Foreclosure Confusion & Media Fallout

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HECM loan terminations and ‘foreclosures’ source of recent negative press coverage

Let’s face it. Foreclosure is an ugly and scary word. Unfortunately, it’s the same word that is commonly used when a Home Equity Conversion Mortgage is terminated- often when the loan balance exceeds the home’s value.

Additional resources:

| Dan Hultquist article: Can a foreclosure occur with a reverse mortgage? |
| USA Today HECM foreclosure map | NRMLA response to USA Today article |

A Convenient Scapegoat

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“If it bleeds it leads”. This phrase gives the general public a peek behind the curtain of print and television journalism’s choice of what’s ‘news’ and how it is presented (slanted). Fear-based news has become even more profitable with the advent of online news sites seeking salacious headlines using fear to garner more clicks, site traffic and ultimately advertising dollars. The Washington Post’s recent article, “More seniors are taking loans against their homes- and it’s costing them” is actually more fair-minded than the headline, yet overlooks one most important caveat.

reverse mortgage newsAny senior who is displaced from their home can fairly be described as a true American tragedy, each warranting an examination of the underlying unique causes that ultimately led to foreclosure. Truthfully, some reverse mortgages should have never been written for seniors who would unlikely be able to afford to make the required ongoing property payments for taxes and homeowner’s insurance. Those at greatest risk of future foreclosure often had little existing income, a history of poor money management, and no limitations on how quickly they exhausted their available loan proceeds. I recall the sense of dread and frustration that washed over me years ago as I pulled up to my applicant’s home only to see a newly-purchased RV in the driveway. The loan had not even funded and substantial hurdles remained.

“Tens of thousands of troubled loans remain. More than 18 percent of reverse mortgage loans taken out from 2009 to June 2016 are expected to go into default because of unpaid taxes and insurance, according to the HUD report”, the Post dutifully reports. With this in mind, it should come as no surprise that HUD may have intentionally shifted the Home Equity Conversion Mortgage further from the cash-strapped ‘needs-based-borrower’ and into the hands of the more affluent borrower with the Financial Assessment.  In fact a recent report from HECM counselors confirms that fewer needs-based borrowers are entering counseling. With mounting projected losses from technical defaults there was little choice but the rein in default rates and payouts from FHA’s insurance fund which backs HECM loans.

While well-researched the Post’s article fails to mention one key detail, both traditional mortgage and reverse mortgage loans require the borrower to keep their property taxes and insurance paid up or risk the ensuing foreclosure and displacement from the home. In this respect, the reverse mortgage has become the all to convenient scapegoat for the financial woes of senior homeowners facing a loan default.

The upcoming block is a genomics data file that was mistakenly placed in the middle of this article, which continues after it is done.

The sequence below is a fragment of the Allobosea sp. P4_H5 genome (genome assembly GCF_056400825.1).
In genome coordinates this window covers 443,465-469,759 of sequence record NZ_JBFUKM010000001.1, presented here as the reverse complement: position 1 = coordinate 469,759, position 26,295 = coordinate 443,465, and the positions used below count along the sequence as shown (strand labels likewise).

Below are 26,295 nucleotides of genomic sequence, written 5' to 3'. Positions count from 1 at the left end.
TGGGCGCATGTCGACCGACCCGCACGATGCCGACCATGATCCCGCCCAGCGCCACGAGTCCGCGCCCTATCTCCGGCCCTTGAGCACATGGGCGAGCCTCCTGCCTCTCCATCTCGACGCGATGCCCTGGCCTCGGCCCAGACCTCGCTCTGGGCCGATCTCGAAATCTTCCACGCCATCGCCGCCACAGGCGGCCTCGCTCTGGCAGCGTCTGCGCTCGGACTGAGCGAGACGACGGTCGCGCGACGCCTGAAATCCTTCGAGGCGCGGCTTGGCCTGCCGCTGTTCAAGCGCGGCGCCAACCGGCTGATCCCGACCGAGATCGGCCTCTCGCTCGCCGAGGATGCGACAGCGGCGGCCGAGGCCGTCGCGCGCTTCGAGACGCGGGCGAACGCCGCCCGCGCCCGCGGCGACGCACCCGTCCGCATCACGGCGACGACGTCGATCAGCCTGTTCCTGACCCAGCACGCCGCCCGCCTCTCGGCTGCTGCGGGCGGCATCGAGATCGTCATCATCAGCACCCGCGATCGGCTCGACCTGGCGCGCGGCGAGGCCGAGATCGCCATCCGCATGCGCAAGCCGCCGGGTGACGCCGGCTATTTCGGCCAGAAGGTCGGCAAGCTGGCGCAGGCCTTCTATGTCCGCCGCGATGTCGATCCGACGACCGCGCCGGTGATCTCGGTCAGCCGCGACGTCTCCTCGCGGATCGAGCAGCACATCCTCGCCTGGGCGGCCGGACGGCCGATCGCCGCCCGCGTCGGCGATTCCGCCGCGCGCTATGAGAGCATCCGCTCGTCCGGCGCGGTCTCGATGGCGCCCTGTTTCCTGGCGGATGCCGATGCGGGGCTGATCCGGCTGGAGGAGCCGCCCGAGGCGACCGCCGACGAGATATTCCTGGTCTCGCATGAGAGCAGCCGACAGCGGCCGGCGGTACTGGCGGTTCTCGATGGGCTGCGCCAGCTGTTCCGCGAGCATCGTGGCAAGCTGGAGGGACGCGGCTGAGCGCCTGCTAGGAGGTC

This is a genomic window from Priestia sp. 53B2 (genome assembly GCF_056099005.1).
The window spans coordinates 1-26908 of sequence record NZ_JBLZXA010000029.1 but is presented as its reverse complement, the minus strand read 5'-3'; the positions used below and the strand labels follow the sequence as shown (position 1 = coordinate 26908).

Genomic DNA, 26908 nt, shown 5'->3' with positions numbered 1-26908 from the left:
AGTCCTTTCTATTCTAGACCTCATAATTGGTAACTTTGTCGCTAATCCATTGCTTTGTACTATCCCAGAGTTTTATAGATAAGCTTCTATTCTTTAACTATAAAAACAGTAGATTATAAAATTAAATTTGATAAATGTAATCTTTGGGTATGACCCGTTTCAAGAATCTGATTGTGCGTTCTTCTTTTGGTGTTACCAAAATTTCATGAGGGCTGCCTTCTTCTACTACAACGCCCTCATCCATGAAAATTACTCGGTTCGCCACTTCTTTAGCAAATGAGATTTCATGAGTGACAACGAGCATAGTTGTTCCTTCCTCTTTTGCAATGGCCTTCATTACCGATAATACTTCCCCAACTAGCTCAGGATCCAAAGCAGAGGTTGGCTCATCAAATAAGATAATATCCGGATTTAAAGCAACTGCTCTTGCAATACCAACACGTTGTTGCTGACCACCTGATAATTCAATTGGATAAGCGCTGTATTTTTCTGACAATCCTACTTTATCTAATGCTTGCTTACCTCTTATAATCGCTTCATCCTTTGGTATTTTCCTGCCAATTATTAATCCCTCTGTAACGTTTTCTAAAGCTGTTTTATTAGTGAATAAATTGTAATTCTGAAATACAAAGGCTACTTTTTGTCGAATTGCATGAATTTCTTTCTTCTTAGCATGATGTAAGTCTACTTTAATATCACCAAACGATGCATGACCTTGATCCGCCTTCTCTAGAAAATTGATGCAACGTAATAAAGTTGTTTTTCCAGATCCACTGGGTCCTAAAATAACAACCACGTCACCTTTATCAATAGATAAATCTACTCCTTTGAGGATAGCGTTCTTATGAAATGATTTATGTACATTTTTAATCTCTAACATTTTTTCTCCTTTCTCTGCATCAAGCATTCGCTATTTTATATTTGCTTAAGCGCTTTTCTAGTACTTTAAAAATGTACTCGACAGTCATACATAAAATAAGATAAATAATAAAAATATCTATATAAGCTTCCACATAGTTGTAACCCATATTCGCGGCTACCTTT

A number of factors can contribute to HECM borrower’s losing their home due to nonpayment of property obligations.

  • Spendthrifts. Homeowners who quickly spend the money they’ve never had before, not considering the future financial impact and risks.
  • Bad habits. A significant number of seniors who took a reverse mortgage needed one to bail them out of a financial mess. Bad habits and poor financial decision making do not stop once they get a reverse mortgage.
  • Suitability. Before the Financial Assessment, many older homeowners only postponed the foreclosure of their home refinancing their existing mortgage, with little residual cash flow remaining after the elimination of monthly mortgage payments. A short term solution with an unhappy ending.
  • Financial abuse. The inconvenient truth is the vast majority of financial crimes committed against elders are done by the adult children and relatives of the borrower.  There are many documented cases of children or caregivers misusing funds intended to pay taxes and insurance.
  • Financial Shocks: Despite the best-laid plans, the unexpected death of a spouse or a medical crisis can sink the financial ship of even the most cautious HECM borrower.

Despite the claims of false advertising, it is true that a reverse mortgage allows borrowers to remain in their home without ever making another payment- mortgage payment that is. That said, the new requirements of disclosing required property charge payments (something traditional mortgages should disclose), the Financial Assessment, and the move toward more affluent borrowers have already dramatically reduced the number of HECM defaults.

Until the risky loans of yesteryear are terminated, the reverse mortgage may remain a tempting scapegoat of mortgage lending in eyes of the media. Just be sure to remind them of what Paul Harvey so famously said was ‘the rest of the story’.

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New York Times: Expose Examined

Ironic. That is on the eve of the National Reverse Mortgage Lender’s Association Annual Meeting in San Antonio the New York Times published a front page expose. After a year and a half of mostly positive press since the introduction of the HECM Saver has the media pendulum swung back to its traditionally negative view? And more importantly, does the article point out some legitimate issues that we as an industry must address?

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